Relatively few people have seen Antarctica. A myth until the early 1800s, the ice-covered southern continent is difficult to get to and hostile to most life. But now, the MODIS Rapid Response System at NASA’s Goddard Space Flight Center is producing daily photo-like images of Antarctica. The images are valuable to scientists studying everything from ice to penguins, as well as to the crews of ships navigating through the southern ice pack.
The Moderate Resolution Imaging Spectroradiometer (MODIS) on NASA’s Aqua satellite captured this composite image on January 27, 2009. Few features are visible on the ice-covered landscape. The surface appears rough where the Transantarctic Mountains curve in a shallow “s” from the shore of the Ross Sea to the Ronne Ice Shelf. The Polar Plateau in the center of the continent is smooth, shaded only by the faint shadow cast by clouds. The Weddell Sea is textured with chunks of sea ice.
Antarctica was enjoying summer when this image was taken. During the summer, sunlight shines on the continent constantly. Winter is dark. For this reason, MODIS can only image Antarctica during the summer. Flying on both the Aqua and Terra satellites, MODIS orbits the Earth from north to south, passing over Antarctica many times every day. This mosaic image of Antarctica was created from data collected on various overpasses throughout the day. Each overpass is a pie-shaped wedge in the image.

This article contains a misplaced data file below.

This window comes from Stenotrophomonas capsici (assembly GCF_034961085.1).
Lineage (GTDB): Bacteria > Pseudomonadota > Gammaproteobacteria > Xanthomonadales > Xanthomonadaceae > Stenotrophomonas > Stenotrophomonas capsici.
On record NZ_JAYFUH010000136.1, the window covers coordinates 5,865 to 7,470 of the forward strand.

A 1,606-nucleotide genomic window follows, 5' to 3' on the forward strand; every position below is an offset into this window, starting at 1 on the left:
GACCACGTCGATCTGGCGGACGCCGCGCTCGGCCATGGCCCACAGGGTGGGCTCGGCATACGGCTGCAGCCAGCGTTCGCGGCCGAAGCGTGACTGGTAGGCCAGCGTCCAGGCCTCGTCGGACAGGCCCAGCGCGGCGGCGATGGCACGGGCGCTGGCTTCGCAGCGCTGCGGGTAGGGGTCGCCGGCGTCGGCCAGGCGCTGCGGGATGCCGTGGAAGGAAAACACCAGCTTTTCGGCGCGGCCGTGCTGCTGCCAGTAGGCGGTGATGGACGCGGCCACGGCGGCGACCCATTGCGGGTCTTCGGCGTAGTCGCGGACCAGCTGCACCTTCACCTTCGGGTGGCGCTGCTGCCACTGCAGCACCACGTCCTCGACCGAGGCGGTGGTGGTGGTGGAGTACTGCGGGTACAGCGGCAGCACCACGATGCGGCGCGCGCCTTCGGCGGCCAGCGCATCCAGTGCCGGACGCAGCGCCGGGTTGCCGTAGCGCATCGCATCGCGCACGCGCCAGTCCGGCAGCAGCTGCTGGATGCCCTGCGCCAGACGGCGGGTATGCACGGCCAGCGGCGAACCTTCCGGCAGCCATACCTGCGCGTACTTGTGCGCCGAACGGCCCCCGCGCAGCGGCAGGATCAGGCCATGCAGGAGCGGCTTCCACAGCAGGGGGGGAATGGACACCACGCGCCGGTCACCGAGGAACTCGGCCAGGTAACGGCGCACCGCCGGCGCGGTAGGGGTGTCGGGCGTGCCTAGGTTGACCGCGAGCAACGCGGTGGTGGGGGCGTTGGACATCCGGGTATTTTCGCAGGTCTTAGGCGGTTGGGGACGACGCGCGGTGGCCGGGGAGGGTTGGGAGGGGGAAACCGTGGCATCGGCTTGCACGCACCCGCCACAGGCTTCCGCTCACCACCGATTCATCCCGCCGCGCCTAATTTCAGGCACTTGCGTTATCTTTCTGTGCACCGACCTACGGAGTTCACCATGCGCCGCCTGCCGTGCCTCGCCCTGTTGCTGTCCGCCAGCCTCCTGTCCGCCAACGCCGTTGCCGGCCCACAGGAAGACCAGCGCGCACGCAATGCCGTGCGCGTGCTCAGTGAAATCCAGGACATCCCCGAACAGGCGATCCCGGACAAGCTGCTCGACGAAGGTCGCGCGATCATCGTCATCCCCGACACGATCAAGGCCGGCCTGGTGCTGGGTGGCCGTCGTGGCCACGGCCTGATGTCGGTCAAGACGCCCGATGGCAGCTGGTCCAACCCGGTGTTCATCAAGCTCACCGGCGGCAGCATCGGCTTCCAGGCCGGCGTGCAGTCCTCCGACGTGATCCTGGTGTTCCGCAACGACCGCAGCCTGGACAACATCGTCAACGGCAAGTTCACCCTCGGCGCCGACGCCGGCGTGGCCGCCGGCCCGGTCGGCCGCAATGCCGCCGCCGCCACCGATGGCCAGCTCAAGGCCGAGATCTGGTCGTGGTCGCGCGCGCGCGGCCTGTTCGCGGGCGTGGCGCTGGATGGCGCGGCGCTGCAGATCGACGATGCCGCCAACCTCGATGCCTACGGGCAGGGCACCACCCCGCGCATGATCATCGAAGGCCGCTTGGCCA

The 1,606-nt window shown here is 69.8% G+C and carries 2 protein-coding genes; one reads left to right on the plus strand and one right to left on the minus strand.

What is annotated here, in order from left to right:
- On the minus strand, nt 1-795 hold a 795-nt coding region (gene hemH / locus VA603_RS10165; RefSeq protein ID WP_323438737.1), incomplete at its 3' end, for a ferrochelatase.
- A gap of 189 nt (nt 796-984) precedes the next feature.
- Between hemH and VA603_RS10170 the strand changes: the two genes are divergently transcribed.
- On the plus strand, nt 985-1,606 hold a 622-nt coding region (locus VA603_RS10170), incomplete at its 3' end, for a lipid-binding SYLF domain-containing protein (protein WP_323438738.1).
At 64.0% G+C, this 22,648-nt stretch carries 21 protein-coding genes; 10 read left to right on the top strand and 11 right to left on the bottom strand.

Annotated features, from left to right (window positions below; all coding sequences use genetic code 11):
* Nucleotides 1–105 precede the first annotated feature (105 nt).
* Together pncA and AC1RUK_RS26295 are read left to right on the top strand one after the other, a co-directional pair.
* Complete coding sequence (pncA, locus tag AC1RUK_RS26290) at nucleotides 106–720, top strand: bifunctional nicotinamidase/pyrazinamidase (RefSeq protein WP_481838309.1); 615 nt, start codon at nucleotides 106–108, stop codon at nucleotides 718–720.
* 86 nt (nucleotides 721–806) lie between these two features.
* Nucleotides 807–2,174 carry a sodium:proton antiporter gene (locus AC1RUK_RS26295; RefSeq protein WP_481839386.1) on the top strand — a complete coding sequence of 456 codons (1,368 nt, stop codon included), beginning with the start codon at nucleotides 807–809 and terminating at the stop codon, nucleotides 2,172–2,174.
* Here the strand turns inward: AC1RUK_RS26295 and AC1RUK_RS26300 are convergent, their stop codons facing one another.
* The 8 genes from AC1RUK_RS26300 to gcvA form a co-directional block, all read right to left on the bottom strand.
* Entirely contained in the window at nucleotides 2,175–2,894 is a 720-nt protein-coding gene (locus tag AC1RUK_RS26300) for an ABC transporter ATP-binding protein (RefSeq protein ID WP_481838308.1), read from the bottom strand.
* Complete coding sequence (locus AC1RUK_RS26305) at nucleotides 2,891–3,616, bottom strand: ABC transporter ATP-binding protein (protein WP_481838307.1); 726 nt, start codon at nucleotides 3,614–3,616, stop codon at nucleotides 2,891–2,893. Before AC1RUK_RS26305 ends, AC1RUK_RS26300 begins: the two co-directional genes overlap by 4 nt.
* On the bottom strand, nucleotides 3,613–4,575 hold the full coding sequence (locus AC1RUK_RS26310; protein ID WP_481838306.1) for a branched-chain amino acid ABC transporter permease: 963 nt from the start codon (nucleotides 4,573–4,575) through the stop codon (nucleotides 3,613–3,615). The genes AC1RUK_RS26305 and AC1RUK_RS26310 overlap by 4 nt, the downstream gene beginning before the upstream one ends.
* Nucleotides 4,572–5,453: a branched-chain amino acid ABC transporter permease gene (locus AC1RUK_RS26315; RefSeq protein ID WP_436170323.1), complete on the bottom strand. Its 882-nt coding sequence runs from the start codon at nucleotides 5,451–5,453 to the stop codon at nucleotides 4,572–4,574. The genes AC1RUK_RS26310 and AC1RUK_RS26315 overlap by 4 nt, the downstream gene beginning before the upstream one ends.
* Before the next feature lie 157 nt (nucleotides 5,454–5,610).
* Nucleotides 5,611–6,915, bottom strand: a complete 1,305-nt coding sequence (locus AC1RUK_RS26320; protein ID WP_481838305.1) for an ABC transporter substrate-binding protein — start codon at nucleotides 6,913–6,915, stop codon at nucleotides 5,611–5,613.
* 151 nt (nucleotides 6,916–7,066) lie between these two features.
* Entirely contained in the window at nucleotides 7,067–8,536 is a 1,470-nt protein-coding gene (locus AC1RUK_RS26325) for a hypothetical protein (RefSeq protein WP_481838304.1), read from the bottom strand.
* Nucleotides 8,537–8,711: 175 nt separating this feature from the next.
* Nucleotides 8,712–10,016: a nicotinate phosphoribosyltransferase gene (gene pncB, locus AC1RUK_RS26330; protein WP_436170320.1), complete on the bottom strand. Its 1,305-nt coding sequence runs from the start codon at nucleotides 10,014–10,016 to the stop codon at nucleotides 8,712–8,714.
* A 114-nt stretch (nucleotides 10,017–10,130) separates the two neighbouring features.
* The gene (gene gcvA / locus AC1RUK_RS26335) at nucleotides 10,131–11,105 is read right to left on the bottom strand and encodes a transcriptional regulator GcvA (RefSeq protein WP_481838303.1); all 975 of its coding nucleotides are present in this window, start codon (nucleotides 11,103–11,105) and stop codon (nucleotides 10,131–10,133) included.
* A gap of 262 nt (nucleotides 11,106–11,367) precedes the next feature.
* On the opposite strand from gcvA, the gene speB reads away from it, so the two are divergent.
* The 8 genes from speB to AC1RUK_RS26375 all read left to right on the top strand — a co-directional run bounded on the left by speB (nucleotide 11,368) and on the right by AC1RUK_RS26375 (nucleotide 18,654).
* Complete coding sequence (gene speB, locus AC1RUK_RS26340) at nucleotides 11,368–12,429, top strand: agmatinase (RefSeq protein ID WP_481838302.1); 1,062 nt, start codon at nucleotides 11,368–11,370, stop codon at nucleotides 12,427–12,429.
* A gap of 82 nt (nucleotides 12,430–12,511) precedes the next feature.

The Moderate Resolution Imaging Spectroradiometer (MODIS) captured the movement in this pair of photo-like images of sea ice in the Ross Sea, taken on December 12 and December 13, 2007, within the span of nine hours. The ice was shifting, bunching and drifting northward so quickly that even in the short space of time that elapsed between the two images, noticeable differences developed.